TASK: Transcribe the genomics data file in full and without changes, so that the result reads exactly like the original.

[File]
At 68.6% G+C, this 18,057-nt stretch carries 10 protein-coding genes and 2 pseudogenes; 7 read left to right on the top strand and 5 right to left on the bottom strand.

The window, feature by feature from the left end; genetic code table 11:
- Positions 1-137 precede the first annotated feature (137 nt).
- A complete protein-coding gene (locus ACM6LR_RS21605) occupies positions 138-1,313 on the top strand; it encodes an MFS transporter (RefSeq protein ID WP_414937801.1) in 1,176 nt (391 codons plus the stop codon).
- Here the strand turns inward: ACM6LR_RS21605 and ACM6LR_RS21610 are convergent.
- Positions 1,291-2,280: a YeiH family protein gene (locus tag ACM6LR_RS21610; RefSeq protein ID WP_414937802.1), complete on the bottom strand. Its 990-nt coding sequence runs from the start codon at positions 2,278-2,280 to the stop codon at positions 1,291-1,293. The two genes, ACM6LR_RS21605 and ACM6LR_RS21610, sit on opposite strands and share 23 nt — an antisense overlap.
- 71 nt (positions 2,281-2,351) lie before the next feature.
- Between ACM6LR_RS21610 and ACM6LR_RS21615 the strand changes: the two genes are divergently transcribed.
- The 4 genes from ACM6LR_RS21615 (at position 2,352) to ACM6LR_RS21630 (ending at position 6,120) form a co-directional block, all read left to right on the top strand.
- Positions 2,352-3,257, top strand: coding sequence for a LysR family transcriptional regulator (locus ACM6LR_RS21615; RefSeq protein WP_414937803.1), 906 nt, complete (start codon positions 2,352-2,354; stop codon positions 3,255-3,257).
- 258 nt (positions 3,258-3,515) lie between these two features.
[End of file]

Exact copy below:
At 68.6% G+C, this 18,057-nt stretch carries 10 protein-coding genes and 2 pseudogenes; 7 read left to right on the top strand and 5 right to left on the bottom strand.

The window, feature by feature from the left end; genetic code table 11:
- Positions 1-137 precede the first annotated feature (137 nt).
- A complete protein-coding gene (locus ACM6LR_RS21605) occupies positions 138-1,313 on the top strand; it encodes an MFS transporter (RefSeq protein ID WP_414937801.1) in 1,176 nt (391 codons plus the stop codon).
- Here the strand turns inward: ACM6LR_RS21605 and ACM6LR_RS21610 are convergent.
- Positions 1,291-2,280: a YeiH family protein gene (locus tag ACM6LR_RS21610; RefSeq protein ID WP_414937802.1), complete on the bottom strand. Its 990-nt coding sequence runs from the start codon at positions 2,278-2,280 to the stop codon at positions 1,291-1,293. The two genes, ACM6LR_RS21605 and ACM6LR_RS21610, sit on opposite strands and share 23 nt — an antisense overlap.
- 71 nt (positions 2,281-2,351) lie before the next feature.
- Between ACM6LR_RS21610 and ACM6LR_RS21615 the strand changes: the two genes are divergently transcribed.
- The 4 genes from ACM6LR_RS21615 (at position 2,352) to ACM6LR_RS21630 (ending at position 6,120) form a co-directional block, all read left to right on the top strand.
- Positions 2,352-3,257, top strand: coding sequence for a LysR family transcriptional regulator (locus ACM6LR_RS21615; RefSeq protein WP_414937803.1), 906 nt, complete (start codon positions 2,352-2,354; stop codon positions 3,255-3,257).
- 258 nt (positions 3,258-3,515) lie between these two features.